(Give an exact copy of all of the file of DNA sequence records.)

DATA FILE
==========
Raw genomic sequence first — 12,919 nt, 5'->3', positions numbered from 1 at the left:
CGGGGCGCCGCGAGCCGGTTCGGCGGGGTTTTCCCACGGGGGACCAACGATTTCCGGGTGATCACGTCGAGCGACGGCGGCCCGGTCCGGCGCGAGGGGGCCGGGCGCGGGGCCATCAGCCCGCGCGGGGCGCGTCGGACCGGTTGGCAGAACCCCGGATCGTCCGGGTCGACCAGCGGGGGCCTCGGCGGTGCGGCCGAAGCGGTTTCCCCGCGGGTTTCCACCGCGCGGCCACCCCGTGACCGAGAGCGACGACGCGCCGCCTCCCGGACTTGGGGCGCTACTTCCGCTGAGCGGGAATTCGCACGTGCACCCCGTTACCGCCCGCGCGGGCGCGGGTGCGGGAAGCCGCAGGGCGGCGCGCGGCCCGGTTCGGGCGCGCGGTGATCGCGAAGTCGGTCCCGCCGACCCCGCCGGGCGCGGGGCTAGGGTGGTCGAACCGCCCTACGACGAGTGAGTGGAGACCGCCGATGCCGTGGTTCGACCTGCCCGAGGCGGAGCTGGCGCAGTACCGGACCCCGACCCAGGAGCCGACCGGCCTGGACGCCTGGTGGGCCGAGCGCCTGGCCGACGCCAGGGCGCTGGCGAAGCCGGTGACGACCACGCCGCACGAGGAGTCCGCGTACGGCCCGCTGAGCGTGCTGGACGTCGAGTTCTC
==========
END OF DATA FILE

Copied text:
Raw genomic sequence first — 12,919 nt, 5'->3', positions numbered from 1 at the left:
CGGGGCGCCGCGAGCCGGTTCGGCGGGGTTTTCCCACGGGGGACCAACGATTTCCGGGTGATCACGTCGAGCGACGGCGGCCCGGTCCGGCGCGAGGGGGCCGGGCGCGGGGCCATCAGCCCGCGCGGGGCGCGTCGGACCGGTTGGCAGAACCCCGGATCGTCCGGGTCGACCAGCGGGGGCCTCGGCGGTGCGGCCGAAGCGGTTTCCCCGCGGGTTTCCACCGCGCGGCCACCCCGTGACCGAGAGCGACGACGCGCCGCCTCCCGGACTTGGGGCGCTACTTCCGCTGAGCGGGAATTCGCACGTGCACCCCGTTACCGCCCGCGCGGGCGCGGGTGCGGGAAGCCGCAGGGCGGCGCGCGGCCCGGTTCGGGCGCGCGGTGATCGCGAAGTCGGTCCCGCCGACCCCGCCGGGCGCGGGGCTAGGGTGGTCGAACCGCCCTACGACGAGTGAGTGGAGACCGCCGATGCCGTGGTTCGACCTGCCCGAGGCGGAGCTGGCGCAGTACCGGACCCCGACCCAGGAGCCGACCGGCCTGGACGCCTGGTGGGCCGAGCGCCTGGCCGACGCCAGGGCGCTGGCGAAGCCGGTGACGACCACGCCGCACGAGGAGTCCGCGTACGGCCCGCTGAGCGTGCTGGACGTCGAGTTCTC